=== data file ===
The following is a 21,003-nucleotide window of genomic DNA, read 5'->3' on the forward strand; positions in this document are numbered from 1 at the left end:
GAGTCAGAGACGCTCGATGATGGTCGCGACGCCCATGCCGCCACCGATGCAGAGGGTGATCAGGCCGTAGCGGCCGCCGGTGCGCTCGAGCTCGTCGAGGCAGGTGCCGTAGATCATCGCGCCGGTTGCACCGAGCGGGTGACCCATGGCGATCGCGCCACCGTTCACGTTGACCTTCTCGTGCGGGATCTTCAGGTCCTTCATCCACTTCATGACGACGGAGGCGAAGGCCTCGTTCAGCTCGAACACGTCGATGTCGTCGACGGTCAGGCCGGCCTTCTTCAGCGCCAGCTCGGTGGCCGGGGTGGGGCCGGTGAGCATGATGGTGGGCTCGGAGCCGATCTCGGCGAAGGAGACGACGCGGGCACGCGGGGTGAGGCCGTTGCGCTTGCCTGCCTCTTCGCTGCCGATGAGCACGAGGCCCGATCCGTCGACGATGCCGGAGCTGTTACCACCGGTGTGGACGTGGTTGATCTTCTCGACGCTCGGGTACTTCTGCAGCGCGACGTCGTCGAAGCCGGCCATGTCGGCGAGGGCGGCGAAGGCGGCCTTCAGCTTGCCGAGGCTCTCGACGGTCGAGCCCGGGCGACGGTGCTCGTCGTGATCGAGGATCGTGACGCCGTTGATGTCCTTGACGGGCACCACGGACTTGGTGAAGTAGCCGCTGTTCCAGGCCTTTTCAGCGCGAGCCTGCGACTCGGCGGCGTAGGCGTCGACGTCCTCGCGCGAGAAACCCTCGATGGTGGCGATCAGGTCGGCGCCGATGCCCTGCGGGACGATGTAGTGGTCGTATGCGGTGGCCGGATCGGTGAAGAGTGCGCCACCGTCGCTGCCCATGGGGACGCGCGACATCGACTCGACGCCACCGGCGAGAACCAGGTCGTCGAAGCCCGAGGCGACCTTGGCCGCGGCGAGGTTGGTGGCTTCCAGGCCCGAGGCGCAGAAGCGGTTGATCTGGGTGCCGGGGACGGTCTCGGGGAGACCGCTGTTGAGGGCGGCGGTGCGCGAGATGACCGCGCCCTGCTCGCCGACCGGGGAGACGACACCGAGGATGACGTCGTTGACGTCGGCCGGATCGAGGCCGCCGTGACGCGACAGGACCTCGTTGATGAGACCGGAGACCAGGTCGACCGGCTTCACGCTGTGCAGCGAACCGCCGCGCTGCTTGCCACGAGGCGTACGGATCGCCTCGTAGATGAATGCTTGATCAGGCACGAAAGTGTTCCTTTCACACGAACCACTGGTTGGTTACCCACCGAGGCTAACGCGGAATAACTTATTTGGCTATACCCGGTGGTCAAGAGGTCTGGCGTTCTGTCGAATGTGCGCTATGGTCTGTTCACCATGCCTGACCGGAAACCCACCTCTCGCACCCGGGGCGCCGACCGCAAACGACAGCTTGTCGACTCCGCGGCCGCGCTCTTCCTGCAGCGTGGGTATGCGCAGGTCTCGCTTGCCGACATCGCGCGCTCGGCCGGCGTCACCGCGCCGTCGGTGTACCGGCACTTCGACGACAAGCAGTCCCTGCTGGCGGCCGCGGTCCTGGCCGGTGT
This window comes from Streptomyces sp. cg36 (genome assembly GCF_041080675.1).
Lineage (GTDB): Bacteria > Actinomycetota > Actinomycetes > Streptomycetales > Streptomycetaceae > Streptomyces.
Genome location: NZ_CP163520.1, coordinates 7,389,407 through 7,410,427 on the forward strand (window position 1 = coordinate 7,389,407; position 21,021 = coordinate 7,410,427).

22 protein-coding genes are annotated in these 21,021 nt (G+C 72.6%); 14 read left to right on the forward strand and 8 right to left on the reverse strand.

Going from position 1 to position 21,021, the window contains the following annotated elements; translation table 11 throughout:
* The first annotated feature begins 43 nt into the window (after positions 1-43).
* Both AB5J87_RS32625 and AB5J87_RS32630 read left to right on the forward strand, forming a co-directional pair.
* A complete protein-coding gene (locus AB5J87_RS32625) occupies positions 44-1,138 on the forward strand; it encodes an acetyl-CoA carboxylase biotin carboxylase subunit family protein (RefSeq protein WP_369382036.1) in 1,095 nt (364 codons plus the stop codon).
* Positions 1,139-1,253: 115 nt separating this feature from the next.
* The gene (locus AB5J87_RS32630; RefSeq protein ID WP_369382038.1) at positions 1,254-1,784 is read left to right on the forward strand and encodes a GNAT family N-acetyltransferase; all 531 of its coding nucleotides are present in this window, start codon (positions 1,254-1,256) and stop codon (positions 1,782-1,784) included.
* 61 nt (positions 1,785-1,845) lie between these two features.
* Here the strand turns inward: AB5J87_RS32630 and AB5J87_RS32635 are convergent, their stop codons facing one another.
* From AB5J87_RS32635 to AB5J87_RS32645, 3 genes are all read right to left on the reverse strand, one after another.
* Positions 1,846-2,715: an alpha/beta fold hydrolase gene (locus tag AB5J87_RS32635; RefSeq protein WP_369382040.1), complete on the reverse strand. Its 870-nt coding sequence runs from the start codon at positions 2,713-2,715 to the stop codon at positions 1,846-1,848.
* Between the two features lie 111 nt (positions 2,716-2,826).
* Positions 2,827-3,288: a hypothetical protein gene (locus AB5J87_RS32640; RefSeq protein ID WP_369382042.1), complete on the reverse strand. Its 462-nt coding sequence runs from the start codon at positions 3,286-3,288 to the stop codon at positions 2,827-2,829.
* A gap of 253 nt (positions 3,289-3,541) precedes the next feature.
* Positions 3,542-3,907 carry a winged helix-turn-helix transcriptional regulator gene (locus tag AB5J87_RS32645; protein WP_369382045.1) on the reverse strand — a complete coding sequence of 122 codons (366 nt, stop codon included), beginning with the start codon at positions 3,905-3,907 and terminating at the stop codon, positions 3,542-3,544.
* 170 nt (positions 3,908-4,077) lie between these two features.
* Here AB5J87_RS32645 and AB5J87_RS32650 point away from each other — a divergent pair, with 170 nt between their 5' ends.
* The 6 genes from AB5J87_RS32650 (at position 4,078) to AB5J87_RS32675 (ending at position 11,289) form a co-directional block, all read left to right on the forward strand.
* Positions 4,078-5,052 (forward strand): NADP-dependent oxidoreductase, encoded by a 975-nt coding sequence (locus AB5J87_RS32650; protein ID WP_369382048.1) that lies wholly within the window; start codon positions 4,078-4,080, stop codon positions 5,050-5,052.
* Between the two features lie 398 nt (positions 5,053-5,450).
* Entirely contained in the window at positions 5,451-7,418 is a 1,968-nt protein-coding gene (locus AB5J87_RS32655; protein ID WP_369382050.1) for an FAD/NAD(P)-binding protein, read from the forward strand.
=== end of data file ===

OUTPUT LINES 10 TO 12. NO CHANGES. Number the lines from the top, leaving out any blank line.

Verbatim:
* A complete protein-coding gene (locus AB5J87_RS32625) occupies positions 44-1,138 on the forward strand; it encodes an acetyl-CoA carboxylase biotin carboxylase subunit family protein (RefSeq protein WP_369382036.1) in 1,095 nt (364 codons plus the stop codon).
* Positions 1,139-1,253: 115 nt separating this feature from the next.
* The gene (locus AB5J87_RS32630; RefSeq protein ID WP_369382038.1) at positions 1,254-1,784 is read left to right on the forward strand and encodes a GNAT family N-acetyltransferase; all 531 of its coding nucleotides are present in this window, start codon (positions 1,254-1,256) and stop codon (positions 1,782-1,784) included.